RADIO SILENCE

Two teens connect through a mysterious podcast in this sophomore effort by British author Oseman (Solitaire, 2015).

Frances Janvier is a 17-year-old British-Ethiopian head girl who is so driven to get into Cambridge that she mostly forgoes friendships for schoolwork. Her only self-indulgence is listening to and creating fan art for the podcast Universe City, “a…show about a suit-wearing student detective looking for a way to escape a sci-fi, monster-infested university.” Aled Last is a quiet white boy who identifies as “partly asexual.” When Frances discovers that Aled is the secret creator of Universe City, the two embark on a passionate, platonic relationship based on their joint love of pop culture. Their bond is complicated by Aled’s controlling mother and by Frances’ previous crush on Aled’s twin sister, Carys, who ran away last year and disappeared. When Aled’s identity is accidently leaked to the Universe City fandom, he severs his relationship with Frances, leaving her questioning her Cambridge goals and determined to win back his affection, no matter what the cost. Frances’ narration is keenly intelligent; she takes mordant pleasure in using an Indian friend’s ID to get into a club despite the fact they look nothing alike: “Gotta love white people.” Though the social-media–suffused plot occasionally lags, the main characters’ realistic relationship accurately depicts current issues of gender, race, and class.

A smart, timely outing. (Fiction. 12-16)

Pub Date: March 28, 2017

ISBN: 978-0-06-233571-5

Page Count: 496

Publisher: HarperTeen

Review Posted Online: Jan. 17, 2017

Kirkus Reviews Issue: Feb. 1, 2017

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Rags to riches with a British twist.

HELLO, CRUEL HEART

Penniless 16-year-old orphan Estella dreams of becoming a famous fashion designer but survives by robbing rich tourists in swinging 1960s London.

After her mother died in a freak accident, Estella moved to the city, bunking down in the Lair, a grimy pad in a bombed-out building, with her chosen family of fellow thieves Horace and Jasper. Although she flunked out of school, Estella has exceptional design talent and is determined to excel in the field. A pair of well-connected trust-fund twins dazzle her with their carefree, affluent lifestyle and groovy circle of friends, and they ultimately exploit her by bartering her fashion skills for accommodation and friendship. Estella soon learns that their glamorous lifestyle is shallow and their friendships, fickle, and she realizes that she will have to find her own way in life. Estella’s complete naïveté in the face of wealth and sophistication is convincingly drawn, and her fashionista ability is fun and engaging; the ending brings a twist that readers may not see coming. The story contains peripheral references to One Hundred and One Dalmatians: Estella has Cruella de Vil black-and-white hair, which she disguises with red dye, and a Cruella alter ego who pops up in her head in moments of crisis and helps her remain true to herself. All characters present White.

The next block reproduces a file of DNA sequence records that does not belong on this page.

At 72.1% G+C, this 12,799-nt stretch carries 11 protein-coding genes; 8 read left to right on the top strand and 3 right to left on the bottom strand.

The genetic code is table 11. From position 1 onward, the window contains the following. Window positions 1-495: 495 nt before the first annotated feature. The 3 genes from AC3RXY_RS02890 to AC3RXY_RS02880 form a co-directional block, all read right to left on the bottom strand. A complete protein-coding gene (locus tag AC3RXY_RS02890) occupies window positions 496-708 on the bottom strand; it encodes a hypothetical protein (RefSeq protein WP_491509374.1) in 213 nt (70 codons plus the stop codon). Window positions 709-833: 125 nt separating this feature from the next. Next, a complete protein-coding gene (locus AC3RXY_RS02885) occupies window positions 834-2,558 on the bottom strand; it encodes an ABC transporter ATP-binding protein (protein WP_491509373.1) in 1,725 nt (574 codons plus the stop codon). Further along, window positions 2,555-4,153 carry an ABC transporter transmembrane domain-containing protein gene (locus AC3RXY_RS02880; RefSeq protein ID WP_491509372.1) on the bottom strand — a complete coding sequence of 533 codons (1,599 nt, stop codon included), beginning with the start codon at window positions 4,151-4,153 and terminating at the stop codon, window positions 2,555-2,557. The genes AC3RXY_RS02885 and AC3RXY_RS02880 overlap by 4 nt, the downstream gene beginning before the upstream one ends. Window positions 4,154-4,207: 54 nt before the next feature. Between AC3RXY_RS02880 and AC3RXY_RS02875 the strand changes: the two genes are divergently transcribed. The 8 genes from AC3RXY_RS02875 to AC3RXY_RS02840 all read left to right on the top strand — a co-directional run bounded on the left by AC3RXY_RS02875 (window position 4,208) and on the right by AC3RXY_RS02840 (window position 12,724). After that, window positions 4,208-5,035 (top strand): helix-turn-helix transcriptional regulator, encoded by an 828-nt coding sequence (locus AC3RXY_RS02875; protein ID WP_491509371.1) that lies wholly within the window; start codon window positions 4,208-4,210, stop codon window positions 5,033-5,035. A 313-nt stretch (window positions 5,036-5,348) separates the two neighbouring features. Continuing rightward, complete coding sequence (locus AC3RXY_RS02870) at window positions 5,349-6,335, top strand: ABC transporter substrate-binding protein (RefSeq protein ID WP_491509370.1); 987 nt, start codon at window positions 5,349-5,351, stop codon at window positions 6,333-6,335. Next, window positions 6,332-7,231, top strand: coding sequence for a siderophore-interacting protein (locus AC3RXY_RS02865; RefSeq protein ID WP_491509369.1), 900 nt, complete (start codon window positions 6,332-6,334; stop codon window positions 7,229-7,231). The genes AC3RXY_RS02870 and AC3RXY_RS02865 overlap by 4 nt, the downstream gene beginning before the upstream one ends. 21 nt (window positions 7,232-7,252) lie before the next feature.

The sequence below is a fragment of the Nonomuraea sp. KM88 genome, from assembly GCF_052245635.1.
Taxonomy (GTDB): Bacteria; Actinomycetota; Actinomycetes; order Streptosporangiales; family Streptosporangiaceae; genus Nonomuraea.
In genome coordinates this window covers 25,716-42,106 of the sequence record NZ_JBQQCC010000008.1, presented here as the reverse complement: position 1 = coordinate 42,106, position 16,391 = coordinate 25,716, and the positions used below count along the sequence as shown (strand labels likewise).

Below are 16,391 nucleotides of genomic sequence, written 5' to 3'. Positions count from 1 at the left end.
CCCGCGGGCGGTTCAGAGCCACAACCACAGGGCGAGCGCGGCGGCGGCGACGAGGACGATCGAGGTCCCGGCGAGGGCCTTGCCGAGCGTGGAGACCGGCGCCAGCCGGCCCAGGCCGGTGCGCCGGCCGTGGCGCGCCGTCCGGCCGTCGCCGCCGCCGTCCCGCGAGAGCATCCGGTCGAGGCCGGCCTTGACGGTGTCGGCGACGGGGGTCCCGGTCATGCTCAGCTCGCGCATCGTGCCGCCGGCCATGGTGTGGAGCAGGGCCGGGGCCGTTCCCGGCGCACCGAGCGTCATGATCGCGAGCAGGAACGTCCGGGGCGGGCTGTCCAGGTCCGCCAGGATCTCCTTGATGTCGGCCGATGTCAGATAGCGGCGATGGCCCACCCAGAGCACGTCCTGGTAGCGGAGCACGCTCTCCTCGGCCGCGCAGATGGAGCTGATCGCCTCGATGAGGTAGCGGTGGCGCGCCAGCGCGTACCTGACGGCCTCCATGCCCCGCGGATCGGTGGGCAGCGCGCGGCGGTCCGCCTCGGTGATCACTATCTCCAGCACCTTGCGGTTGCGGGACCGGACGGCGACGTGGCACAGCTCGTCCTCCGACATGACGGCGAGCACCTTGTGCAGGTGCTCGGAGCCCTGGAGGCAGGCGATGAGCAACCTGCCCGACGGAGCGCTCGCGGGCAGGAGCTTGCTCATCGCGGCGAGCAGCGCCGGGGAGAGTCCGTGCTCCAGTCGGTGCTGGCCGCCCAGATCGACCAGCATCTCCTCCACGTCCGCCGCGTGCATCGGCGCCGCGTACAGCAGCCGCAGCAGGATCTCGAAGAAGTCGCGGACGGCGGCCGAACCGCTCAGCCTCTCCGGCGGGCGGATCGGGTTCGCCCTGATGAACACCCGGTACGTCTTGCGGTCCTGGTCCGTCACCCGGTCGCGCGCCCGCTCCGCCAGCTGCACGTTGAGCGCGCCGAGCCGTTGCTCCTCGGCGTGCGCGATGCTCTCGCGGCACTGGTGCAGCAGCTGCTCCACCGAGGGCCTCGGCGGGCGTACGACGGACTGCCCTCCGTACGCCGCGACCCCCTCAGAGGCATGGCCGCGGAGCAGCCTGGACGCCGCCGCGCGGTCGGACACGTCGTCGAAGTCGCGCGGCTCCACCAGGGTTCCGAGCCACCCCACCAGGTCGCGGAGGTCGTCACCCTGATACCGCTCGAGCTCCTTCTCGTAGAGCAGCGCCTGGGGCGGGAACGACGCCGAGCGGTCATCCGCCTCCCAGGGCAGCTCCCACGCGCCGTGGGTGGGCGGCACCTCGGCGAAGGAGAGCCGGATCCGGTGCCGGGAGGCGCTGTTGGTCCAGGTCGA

Rags to riches with a British twist. (Fiction. 12-16)

Pub Date: April 6, 2021

ISBN: 978-1-368-05776-9

Page Count: 352

Publisher: Disney Press

Review Posted Online: Jan. 26, 2021

Kirkus Reviews Issue: Feb. 15, 2021

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Bloody? Yes. Scary? No.

THERE'S SOMEONE INSIDE YOUR HOUSE

Someone is murdering high school students. Most freeze in fear, but a brave few try to stop the killings.

Senior Makani Young has been living in corn-obsessed Nebraska for just a little over a year. She has developed a crush and made some friends, but a dark secret keeps her from truly opening up to those around her. As the only half–African-American and half–Native Hawaiian student in her school, she already stands out, but as the killing spree continues, the press descends, and rumors fly, Makani is increasingly nervous that her past will be exposed. However, the charming and incredibly shy Ollie, a white boy with hot-pink hair, a lip ring, and wanderlust, provides an excellent distraction from the horror and fear. Graphic violence and bloody mayhem saturate this high-speed slasher story. And while Makani’s secret and the killer’s hidden identity might keep the pages turning, this is less a psychological thriller and more a study in gore. The intimacy and precision of the killer’s machinations hint at some grand psychological reveal, but lacking even basic jump-scares, this tale is high in yuck and low in fright. The tendency of the characters toward preachy inner monologues feels false.

Bloody? Yes. Scary? No. (Horror. 14-16)

Pub Date: Sept. 26, 2017

ISBN: 978-0-525-42601-1

Page Count: 352

Publisher: Dutton

Review Posted Online: July 17, 2017

Kirkus Reviews Issue: Aug. 1, 2017

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